Ah, the NFL offseason. Where the rumors are rampant and the desperation even more so. If your team is active in free agency and loves making big splashes, then the start of the league year is like a second Christmas. For us Broncos fans, John Elway may as well be Santa Claus, because he usually delivers an assortment of shiny new toys every March. Except last year, but hey he helped bring us a Super Bowl. How greedy are you people?
Anyway, there is one rumor that keeps coming up that I just can’t ignore. That of course is the prevailing theory that the Broncos are the front-runners to be Tony Romo’s rebound if the Cowboys file for divorce. You never know what will happen with these kinds of relationships, especially in Texas, but it seems likely that Romo and the Cowboys have reached a crossroads. The question of the day is whether or not Romo is even worth pursuing, or if at this point he is just damaged goods.
Let’s be clear on one thing: signing Peyton Manning was as good as punching an annual ticket for a first-round bye, and clearing a path to the Super Bowl. Signing Tony Romo is more like scheduling your annual eye-exam a year in advance, but then that appointment comes around and it’s not that great of a fit for you anymore. You may not have liked that joke very much (stay with me, I’m warming up), but you can at least agree with me when I say that there is a very clear difference between bringing in the Sheriff and bringing in a guy that probably dresses like one.
So here’s what I’m going to do: I’ll gave you three reasons for why signing Tony Romo would be beneficial for the Broncos, in my humble opinion, and three reasons for why it would make me extremely nervous. You with me so far? Okay, let’s do it.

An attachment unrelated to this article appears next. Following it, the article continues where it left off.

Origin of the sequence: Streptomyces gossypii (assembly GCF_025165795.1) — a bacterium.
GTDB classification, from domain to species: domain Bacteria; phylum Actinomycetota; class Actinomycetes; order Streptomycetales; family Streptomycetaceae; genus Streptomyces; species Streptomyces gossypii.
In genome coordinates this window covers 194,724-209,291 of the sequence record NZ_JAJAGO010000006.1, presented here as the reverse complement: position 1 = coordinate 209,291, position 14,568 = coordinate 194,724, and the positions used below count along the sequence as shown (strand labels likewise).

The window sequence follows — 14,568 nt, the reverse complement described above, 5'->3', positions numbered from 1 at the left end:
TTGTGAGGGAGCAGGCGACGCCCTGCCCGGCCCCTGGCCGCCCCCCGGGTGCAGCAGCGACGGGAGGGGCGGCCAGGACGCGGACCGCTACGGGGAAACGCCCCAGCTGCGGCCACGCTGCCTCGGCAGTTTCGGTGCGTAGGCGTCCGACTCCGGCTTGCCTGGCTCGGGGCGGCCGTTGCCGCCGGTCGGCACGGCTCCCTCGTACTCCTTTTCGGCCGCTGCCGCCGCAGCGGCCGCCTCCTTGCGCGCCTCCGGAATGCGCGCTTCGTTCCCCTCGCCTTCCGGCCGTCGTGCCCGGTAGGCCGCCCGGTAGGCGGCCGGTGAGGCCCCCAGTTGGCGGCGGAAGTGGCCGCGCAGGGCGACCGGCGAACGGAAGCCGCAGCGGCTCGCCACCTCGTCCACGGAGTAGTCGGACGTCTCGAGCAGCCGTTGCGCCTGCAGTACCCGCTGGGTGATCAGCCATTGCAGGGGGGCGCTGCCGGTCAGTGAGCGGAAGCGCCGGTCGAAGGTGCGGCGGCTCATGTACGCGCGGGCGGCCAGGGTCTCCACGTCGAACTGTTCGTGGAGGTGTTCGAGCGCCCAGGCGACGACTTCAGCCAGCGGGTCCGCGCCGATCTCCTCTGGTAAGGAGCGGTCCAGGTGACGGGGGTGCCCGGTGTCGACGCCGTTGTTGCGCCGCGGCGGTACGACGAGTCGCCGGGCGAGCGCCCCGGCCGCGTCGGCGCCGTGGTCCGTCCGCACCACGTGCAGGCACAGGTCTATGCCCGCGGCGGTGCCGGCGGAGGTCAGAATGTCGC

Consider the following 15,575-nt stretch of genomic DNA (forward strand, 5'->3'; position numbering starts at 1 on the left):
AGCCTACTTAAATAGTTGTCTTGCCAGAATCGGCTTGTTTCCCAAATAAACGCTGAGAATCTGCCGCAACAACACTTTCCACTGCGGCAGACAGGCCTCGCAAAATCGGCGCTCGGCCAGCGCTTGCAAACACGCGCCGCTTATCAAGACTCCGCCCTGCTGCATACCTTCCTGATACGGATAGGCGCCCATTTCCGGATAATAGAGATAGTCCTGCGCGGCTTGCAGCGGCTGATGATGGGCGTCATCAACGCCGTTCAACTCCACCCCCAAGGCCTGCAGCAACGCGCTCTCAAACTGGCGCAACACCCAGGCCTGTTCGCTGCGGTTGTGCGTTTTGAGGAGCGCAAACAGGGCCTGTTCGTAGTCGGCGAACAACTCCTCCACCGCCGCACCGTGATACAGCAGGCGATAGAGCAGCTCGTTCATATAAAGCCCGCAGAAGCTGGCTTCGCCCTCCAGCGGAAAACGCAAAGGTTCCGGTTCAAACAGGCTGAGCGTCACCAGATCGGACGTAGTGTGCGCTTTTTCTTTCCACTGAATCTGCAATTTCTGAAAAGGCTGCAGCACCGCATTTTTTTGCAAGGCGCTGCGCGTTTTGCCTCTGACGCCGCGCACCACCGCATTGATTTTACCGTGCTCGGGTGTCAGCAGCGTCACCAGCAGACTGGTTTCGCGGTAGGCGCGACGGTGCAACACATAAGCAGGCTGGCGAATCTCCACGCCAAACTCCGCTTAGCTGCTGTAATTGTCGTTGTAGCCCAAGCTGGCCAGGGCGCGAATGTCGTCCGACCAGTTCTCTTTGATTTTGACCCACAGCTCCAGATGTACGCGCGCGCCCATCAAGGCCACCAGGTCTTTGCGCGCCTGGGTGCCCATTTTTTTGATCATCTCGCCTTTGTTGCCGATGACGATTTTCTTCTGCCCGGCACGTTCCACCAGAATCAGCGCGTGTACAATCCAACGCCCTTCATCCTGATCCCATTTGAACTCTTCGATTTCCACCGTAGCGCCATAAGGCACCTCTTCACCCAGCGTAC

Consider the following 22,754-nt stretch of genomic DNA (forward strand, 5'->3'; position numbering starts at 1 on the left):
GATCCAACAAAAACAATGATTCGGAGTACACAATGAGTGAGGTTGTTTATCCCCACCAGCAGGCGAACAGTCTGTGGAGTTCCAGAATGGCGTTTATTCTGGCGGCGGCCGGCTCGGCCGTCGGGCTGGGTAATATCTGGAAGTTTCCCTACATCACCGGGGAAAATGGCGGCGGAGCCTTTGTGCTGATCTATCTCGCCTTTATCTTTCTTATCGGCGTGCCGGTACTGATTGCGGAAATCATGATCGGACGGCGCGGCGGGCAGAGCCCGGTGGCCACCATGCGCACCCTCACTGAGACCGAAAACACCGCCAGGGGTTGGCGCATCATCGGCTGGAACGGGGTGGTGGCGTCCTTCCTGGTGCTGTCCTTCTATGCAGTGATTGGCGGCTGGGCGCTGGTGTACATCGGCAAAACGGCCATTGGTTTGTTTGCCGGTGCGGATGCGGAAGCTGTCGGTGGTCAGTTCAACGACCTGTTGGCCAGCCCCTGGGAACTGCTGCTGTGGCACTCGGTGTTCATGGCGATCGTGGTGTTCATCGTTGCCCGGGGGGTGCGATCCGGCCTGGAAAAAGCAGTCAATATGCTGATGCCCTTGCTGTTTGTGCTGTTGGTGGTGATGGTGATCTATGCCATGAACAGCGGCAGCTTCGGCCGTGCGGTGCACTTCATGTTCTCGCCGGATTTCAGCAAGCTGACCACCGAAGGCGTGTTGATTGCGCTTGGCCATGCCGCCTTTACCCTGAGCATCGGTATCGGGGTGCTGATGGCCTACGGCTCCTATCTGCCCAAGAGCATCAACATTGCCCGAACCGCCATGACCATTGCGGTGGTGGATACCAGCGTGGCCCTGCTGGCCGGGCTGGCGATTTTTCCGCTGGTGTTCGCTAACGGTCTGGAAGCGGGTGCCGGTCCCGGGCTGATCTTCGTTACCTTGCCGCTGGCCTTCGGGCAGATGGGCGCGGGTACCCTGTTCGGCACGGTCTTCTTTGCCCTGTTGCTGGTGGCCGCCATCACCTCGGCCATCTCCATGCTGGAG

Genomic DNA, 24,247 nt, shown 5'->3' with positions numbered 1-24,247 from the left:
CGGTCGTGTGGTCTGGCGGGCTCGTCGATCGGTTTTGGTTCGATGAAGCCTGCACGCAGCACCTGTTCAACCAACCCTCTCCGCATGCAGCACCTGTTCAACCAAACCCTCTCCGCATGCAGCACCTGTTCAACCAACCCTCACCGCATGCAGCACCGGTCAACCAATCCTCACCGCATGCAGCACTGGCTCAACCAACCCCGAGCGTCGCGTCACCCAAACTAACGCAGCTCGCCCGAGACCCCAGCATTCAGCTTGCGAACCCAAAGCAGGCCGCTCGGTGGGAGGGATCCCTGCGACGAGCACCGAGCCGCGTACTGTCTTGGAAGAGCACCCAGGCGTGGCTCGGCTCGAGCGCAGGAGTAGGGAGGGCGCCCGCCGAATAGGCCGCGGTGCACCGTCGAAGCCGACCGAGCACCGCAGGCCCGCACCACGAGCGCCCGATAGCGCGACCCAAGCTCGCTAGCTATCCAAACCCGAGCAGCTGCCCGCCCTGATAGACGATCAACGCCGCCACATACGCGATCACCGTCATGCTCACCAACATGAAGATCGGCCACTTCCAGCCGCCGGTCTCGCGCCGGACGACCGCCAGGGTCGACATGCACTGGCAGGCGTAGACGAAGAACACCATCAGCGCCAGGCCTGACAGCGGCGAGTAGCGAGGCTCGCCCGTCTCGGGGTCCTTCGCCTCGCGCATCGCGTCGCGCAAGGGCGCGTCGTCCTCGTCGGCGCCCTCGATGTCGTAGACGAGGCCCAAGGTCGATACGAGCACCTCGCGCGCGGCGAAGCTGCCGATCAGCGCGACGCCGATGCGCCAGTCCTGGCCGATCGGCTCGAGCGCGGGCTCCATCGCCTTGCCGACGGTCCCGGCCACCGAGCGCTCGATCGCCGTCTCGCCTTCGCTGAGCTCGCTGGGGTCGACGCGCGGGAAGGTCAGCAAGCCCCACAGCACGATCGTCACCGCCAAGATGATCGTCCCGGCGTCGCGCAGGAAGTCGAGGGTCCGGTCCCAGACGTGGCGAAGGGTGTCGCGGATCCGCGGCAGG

Good Romo: He’s statistically much better than you might realize.
Did you know that Tony Romo has only had one season in which he’s thrown more than 15 interceptions? That he’s thrown 10 or fewer in seven of the past eight years? And were you privy to the fact that he has seven seasons with 25+ touchdown passes? Probably not, because Romo’s reputation outside of Dallas for years has been that he’s a choker. A turnover machine. The two to three fumbles that he coughs up per season don’t help his cause, but Romo has only three more career interceptions and a higher career quarterback rating (117, 97.1) than Matt Ryan (114, 93.6).
Now I’m not saying we should bring in a guy who could help us blow a 17 point lead in the Super Bowl (that’s just one reason I’m glad that Elway passed on Kyle Shanahan). I’m just saying that statistically speaking, Romo compares favorably to some of the more prolific passers in the NFL today, especially in the last two seasons when he started 15 games.
Bad Romo: He’s only played five games the past two seasons
And this is where the stats argument loses some of its validity. “Yeah, sure, Romo is pretty good when he plays. Which he hasn’t done much of recently.” This is the biggest concern that I and pretty much everyone else who loves the Broncos has about bringing in Romo. It’s the reason that he’s no longer the starter in Dallas and why Jerry Jones is even considering breaking up with him in the first place.
I like Tony Romo as a quarterback. I’ve defended him on this blog in the past. I just think there’s a good chance that if the Broncos hand him $10-12 million, they will be subtracting resources from other areas of need that could help Paxton Lynch (yes, Lynch, not Siemian) when he has to fill in for an injured Romo. To me, it’s not a question of IF he’ll get hurt. It’s WHEN and for HOW LONG. Sorry for yelling. Moving on.